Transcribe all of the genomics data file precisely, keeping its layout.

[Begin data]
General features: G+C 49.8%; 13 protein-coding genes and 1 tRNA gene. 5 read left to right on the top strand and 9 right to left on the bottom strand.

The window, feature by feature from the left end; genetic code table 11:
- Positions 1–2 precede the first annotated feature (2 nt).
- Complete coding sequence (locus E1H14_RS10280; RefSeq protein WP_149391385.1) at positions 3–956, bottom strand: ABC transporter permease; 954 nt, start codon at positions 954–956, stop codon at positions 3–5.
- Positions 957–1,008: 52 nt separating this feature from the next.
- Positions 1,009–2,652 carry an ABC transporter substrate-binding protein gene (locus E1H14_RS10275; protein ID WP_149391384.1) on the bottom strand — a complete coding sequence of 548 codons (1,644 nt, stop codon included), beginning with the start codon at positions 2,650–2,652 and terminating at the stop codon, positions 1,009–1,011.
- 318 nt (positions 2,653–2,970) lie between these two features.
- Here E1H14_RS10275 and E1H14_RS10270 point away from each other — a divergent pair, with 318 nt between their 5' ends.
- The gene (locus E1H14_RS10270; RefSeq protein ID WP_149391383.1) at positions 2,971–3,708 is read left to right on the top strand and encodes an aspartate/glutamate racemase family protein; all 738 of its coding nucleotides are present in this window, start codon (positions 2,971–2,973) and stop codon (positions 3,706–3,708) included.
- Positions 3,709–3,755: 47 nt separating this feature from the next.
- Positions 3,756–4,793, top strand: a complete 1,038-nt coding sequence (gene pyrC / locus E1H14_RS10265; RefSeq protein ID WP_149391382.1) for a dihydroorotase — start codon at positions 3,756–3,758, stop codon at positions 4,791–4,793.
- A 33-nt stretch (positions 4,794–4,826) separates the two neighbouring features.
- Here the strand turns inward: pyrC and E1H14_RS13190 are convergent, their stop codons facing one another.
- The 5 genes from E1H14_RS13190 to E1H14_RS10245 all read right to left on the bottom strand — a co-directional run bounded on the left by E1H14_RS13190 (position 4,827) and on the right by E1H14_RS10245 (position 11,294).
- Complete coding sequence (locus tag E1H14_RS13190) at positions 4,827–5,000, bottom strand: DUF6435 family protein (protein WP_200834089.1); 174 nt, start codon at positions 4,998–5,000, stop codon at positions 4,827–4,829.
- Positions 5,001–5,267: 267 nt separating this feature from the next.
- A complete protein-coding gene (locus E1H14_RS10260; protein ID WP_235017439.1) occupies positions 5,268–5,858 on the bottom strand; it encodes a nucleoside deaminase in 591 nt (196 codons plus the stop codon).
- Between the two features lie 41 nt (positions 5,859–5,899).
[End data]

General features: G+C 49.8%; 13 protein-coding genes and 1 tRNA gene. 5 read left to right on the top strand and 9 right to left on the bottom strand.

The window, feature by feature from the left end; genetic code table 11:
- Positions 1–2 precede the first annotated feature (2 nt).
- Complete coding sequence (locus E1H14_RS10280; RefSeq protein WP_149391385.1) at positions 3–956, bottom strand: ABC transporter permease; 954 nt, start codon at positions 954–956, stop codon at positions 3–5.
- Positions 957–1,008: 52 nt separating this feature from the next.
- Positions 1,009–2,652 carry an ABC transporter substrate-binding protein gene (locus E1H14_RS10275; protein ID WP_149391384.1) on the bottom strand — a complete coding sequence of 548 codons (1,644 nt, stop codon included), beginning with the start codon at positions 2,650–2,652 and terminating at the stop codon, positions 1,009–1,011.
- 318 nt (positions 2,653–2,970) lie between these two features.
- Here E1H14_RS10275 and E1H14_RS10270 point away from each other — a divergent pair, with 318 nt between their 5' ends.
- The gene (locus E1H14_RS10270; RefSeq protein ID WP_149391383.1) at positions 2,971–3,708 is read left to right on the top strand and encodes an aspartate/glutamate racemase family protein; all 738 of its coding nucleotides are present in this window, start codon (positions 2,971–2,973) and stop codon (positions 3,706–3,708) included.
- Positions 3,709–3,755: 47 nt separating this feature from the next.
- Positions 3,756–4,793, top strand: a complete 1,038-nt coding sequence (gene pyrC / locus E1H14_RS10265; RefSeq protein ID WP_149391382.1) for a dihydroorotase — start codon at positions 3,756–3,758, stop codon at positions 4,791–4,793.
- A 33-nt stretch (positions 4,794–4,826) separates the two neighbouring features.
- Here the strand turns inward: pyrC and E1H14_RS13190 are convergent, their stop codons facing one another.
- The 5 genes from E1H14_RS13190 to E1H14_RS10245 all read right to left on the bottom strand — a co-directional run bounded on the left by E1H14_RS13190 (position 4,827) and on the right by E1H14_RS10245 (position 11,294).
- Complete coding sequence (locus tag E1H14_RS13190) at positions 4,827–5,000, bottom strand: DUF6435 family protein (protein WP_200834089.1); 174 nt, start codon at positions 4,998–5,000, stop codon at positions 4,827–4,829.
- Positions 5,001–5,267: 267 nt separating this feature from the next.
- A complete protein-coding gene (locus E1H14_RS10260; protein ID WP_235017439.1) occupies positions 5,268–5,858 on the bottom strand; it encodes a nucleoside deaminase in 591 nt (196 codons plus the stop codon).
- Between the two features lie 41 nt (positions 5,859–5,899).